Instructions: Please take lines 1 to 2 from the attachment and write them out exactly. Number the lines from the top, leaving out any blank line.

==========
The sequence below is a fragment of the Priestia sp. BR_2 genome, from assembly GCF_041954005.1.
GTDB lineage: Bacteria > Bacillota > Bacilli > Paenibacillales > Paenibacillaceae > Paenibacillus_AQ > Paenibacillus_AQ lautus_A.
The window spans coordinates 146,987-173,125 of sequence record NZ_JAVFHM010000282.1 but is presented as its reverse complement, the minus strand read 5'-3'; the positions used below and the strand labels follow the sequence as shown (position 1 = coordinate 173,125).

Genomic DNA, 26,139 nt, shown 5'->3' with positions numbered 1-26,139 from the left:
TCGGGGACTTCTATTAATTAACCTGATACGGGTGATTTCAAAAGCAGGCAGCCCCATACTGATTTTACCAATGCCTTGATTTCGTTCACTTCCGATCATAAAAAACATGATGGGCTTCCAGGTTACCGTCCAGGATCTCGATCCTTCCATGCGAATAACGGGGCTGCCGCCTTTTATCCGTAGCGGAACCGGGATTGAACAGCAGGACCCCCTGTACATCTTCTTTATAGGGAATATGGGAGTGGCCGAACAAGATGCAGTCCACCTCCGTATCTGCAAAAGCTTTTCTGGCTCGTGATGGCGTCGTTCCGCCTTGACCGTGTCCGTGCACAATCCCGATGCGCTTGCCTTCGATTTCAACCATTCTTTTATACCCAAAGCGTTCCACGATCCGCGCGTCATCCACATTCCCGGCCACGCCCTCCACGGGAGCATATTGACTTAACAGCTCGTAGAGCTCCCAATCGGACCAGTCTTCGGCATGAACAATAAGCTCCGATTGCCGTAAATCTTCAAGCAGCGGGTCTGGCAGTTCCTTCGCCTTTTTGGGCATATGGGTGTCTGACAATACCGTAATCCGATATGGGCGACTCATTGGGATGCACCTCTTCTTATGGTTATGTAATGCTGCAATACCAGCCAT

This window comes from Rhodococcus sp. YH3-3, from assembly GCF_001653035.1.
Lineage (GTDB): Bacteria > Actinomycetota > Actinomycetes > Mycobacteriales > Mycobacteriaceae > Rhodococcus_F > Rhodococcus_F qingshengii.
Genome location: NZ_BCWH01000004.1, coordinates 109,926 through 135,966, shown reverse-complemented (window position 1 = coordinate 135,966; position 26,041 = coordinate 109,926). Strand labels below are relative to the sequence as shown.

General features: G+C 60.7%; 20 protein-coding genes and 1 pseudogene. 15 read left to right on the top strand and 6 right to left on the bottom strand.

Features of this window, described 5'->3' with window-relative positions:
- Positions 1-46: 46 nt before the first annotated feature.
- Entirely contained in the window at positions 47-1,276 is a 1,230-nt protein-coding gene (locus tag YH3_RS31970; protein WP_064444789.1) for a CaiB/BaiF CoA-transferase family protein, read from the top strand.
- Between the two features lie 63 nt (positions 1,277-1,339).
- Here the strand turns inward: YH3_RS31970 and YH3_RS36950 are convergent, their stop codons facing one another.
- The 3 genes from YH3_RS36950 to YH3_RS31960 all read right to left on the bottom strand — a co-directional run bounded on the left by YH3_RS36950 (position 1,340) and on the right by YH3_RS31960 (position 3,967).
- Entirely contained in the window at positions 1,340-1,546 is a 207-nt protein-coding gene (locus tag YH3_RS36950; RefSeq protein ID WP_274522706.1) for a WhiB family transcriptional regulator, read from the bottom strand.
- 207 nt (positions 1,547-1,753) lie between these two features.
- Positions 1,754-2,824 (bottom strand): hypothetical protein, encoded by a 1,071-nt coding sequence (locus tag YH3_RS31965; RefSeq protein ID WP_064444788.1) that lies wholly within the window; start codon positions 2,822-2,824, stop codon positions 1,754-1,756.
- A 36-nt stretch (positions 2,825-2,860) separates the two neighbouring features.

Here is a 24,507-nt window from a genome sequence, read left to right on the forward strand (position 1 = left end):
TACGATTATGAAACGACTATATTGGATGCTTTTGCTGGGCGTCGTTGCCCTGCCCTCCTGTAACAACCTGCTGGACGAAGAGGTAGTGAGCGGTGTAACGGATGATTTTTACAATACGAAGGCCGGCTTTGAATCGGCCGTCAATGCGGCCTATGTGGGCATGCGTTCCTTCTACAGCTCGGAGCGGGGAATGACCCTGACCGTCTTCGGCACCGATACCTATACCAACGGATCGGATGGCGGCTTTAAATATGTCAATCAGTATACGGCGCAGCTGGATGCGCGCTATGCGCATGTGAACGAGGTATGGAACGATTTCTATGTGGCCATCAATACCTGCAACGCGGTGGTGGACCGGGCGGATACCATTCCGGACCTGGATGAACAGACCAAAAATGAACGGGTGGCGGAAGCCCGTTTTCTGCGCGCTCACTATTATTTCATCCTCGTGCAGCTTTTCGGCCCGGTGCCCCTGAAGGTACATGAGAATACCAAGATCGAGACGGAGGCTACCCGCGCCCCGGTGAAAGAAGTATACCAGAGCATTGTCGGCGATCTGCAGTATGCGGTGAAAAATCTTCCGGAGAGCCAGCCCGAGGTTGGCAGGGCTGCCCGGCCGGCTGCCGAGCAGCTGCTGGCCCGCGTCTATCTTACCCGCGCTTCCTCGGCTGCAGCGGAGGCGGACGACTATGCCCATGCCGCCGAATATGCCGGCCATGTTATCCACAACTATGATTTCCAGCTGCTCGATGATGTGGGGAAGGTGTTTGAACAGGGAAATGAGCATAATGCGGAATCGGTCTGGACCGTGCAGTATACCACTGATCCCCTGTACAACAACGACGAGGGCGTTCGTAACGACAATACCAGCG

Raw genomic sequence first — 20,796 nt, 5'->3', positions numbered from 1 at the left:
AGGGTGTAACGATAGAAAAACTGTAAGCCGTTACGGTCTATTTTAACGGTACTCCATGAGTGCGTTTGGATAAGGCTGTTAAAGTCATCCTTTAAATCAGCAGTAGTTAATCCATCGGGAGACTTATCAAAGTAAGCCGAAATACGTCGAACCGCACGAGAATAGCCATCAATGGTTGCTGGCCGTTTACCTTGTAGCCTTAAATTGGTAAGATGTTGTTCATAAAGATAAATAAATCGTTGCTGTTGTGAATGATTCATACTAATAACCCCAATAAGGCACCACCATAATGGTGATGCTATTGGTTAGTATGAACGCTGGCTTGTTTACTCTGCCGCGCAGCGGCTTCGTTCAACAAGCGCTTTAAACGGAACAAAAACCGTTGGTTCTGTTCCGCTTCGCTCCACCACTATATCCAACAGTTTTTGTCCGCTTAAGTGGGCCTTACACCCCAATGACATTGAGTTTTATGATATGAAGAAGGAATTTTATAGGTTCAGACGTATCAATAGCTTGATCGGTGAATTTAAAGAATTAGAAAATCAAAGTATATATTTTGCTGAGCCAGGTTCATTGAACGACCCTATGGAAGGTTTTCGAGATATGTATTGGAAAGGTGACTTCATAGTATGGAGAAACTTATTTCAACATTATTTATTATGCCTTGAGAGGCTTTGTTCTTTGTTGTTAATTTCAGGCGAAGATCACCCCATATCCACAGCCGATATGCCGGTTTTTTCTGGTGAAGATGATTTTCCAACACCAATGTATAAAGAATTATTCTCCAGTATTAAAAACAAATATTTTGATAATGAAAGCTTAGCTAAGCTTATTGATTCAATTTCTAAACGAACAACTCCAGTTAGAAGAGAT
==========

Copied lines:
The sequence below is a fragment of the Priestia sp. BR_2 genome, from assembly GCF_041954005.1.
GTDB lineage: Bacteria > Bacillota > Bacilli > Paenibacillales > Paenibacillaceae > Paenibacillus_AQ > Paenibacillus_AQ lautus_A.